A far better topic for Hedges to make his point that our society only offers the illusion of love and not its reality would be to point out how, in movies and television, sex is used as a substitute for love. Characters who seem to dislike each other have sex, and then they are in love. Indeed, the rapid mutual dislike to sexual tension to sexual release to pair-bonding dynamic is so common it has become a predictable trope of most movie plots. From there, Hedges would need to take the next step and demonstrate how this shallow, unrealistic, and shopworn writer’s shorthand bleeds out from the screen into real life. Were he able to do this, he would more effectively and penetratingly illustrate the elevation of sex over love, indeed over happiness itself.
True love, as those who enter into long term relationships know, is not a constant rush of overwhelming passion and lust. To be sure, passion and lust are there and sometimes they reach to the top in often-enjoyable episodes of real life. But true love is also about partnership and understanding and accommodation. These things are harder for screenwriters to work in to twenty-three minute episodes of television shows with two or three dramatic “spikes” to keep the audience watching during commercial breaks. That is because working together with the one you love to build a life together is a process, not always a conflict, and one which at best lends itself to the dramatic model of a “slow burn”. “Slow burn,” alas, is hard to write and harder to film, at least in a compelling way.
More to the point, it is also not something for which Hedges can find a clear, direct, and most of all, viscerally shocking anecdote with ease. Instead, he points to pornography. Even there, we can infer by omission that he cannot find something good enough within the boundaries of “mainstream” porno, and instead looks to gang bang films and love doll vendors. With a Puritanic streak that seems in stark contrast to the rest of his generally liberal diatribe, Hedges offers the claim that all pornography is about the degradation of the women, that they must be seen as being physically harmed (as in rape porn), fools to be exploited and deceived (in the “gonzo” videos), or rendered into disgusting untouchables (as in gang bang videos).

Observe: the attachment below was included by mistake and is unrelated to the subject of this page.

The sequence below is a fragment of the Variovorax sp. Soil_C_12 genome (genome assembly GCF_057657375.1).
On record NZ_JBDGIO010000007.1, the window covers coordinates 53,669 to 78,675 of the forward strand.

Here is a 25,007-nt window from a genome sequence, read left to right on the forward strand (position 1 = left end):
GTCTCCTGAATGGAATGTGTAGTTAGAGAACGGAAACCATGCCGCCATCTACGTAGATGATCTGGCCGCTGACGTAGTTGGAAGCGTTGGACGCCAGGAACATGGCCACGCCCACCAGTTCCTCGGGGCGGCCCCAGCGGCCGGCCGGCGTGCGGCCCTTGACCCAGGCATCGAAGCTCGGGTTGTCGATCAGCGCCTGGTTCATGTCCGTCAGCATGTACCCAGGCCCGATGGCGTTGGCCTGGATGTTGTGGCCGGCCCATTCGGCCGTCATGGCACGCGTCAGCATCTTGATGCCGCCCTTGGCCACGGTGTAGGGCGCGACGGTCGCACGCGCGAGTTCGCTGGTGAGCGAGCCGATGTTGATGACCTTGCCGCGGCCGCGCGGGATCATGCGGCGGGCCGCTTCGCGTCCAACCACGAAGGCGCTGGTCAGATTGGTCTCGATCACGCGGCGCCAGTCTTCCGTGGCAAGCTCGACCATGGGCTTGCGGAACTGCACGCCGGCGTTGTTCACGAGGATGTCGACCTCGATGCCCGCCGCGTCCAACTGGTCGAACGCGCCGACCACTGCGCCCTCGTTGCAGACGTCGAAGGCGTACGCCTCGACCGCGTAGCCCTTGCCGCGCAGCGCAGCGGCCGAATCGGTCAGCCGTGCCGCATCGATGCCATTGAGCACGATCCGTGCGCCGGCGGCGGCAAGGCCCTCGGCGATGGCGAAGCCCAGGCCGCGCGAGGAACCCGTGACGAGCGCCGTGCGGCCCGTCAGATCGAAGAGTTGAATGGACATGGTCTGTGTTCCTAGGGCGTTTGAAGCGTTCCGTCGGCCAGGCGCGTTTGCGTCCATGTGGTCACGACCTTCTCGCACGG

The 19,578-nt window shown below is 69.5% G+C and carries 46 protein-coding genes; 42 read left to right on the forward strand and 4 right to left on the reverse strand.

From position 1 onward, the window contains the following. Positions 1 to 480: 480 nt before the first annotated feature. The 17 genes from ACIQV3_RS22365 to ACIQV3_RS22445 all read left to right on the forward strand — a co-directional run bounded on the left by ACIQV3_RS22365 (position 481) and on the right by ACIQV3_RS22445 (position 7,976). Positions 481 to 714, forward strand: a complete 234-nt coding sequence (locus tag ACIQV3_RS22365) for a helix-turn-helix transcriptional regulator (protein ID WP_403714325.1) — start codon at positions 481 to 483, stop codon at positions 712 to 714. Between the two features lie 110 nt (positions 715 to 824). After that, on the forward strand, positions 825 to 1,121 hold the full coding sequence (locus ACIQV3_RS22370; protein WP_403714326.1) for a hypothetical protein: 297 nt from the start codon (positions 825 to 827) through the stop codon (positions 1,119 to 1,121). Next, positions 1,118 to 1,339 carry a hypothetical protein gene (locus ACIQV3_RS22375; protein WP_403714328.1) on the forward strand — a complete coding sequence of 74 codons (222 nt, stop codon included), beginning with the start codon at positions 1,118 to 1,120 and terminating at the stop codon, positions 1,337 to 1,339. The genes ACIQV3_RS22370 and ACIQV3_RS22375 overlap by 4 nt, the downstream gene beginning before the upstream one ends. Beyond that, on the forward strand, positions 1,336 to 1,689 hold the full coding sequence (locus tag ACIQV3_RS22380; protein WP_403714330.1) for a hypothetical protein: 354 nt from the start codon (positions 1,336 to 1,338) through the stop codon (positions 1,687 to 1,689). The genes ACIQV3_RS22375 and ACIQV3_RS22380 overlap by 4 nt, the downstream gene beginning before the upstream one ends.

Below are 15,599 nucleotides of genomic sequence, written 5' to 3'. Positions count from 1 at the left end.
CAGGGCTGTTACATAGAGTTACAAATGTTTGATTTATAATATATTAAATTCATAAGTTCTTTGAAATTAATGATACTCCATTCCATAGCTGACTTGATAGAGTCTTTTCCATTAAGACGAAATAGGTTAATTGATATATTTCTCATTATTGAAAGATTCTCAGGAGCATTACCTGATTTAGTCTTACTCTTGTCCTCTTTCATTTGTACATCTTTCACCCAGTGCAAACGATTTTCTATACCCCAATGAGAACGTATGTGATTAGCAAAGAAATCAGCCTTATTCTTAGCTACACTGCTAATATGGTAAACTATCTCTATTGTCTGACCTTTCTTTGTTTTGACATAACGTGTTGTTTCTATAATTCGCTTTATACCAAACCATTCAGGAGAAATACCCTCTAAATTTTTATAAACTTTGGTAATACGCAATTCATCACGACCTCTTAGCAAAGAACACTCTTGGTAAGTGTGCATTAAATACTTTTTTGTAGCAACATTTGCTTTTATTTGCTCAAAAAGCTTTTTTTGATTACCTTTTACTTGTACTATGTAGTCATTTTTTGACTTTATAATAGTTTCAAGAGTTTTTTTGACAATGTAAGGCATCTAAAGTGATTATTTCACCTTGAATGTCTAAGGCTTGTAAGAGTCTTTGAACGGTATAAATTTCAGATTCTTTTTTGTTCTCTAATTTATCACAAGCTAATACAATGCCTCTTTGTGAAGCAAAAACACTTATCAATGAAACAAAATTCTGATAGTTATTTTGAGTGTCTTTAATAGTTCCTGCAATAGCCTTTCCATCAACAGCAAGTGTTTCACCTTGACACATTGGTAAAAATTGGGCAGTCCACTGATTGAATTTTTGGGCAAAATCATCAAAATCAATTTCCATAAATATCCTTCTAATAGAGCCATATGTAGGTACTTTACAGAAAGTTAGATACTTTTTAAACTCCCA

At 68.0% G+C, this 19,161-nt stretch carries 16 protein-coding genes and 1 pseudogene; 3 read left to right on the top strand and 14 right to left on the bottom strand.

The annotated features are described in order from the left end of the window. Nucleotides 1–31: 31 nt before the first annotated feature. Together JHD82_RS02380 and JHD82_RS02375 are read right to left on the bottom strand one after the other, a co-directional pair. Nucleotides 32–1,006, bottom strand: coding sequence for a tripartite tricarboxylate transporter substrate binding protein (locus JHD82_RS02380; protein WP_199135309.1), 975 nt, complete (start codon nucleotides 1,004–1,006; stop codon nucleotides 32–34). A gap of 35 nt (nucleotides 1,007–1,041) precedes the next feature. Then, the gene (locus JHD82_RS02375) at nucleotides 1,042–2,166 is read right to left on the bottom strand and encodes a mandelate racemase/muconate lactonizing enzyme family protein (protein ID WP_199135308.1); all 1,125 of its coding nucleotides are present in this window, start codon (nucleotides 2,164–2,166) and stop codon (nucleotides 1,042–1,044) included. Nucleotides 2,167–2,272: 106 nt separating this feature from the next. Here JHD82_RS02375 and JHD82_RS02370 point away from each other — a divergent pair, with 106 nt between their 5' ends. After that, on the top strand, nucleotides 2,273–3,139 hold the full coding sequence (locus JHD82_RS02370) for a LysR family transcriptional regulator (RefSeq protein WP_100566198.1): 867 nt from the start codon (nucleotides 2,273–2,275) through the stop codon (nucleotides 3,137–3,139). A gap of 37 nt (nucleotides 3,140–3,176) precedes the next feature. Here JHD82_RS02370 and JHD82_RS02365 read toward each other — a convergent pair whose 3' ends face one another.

The issue that Hedges ignores here is the same one that he only barely acknowledges in his first chapter, and to which he pays scant attention elsewhere – all of the phenomena he finds so awful are driven by the market. In pornography, the “mainstream” of work is one guy and one girl getting it on. This may not be nearly as sexy to create as the finished product might indicate; there are certainly elements of guy-girl porn which can be described as exploitative and no sane person ought to confuse what is depicted in a porno video for love. Perhaps most interestingly from a cultural point of view is the suggestion of porno that sex is a glorious activity which bring rapturous pleasure to both (or all) parties participating therein, which is something of an exaggeration, indeed, sometimes a considerable one.
It ignores the fact that (at least according to my source) about a quarter of all porno produced is gay porn, depicting sex between men. With no women involved at all in gay porn – at least in front of the camera – it is difficult indeed to understand how gay porn exploits and degrades women.
Hedges would like to suggest that something new and very dangerous is going on in our society. He wants to point to pornography as a manifestation of this phenomenon, and in his last chapter we find out what that really is – the reduction of America to a corporate feudalism, albeit a feudalism based on economic loyalties rather than geographic location. (He also describes the “desired” end state of this process as a fascism, which is perhaps closer to the mark in that there are people out there who advocate what seems to be a fascist state in all but name today. More about this below.) Pornography, he points out, is sold by large and “mainstream” corporations like Time Warner and General Motors. Therefore, it must be bad, it must be aimed at ultimately tricking us to willingly enslave ourselves to… something.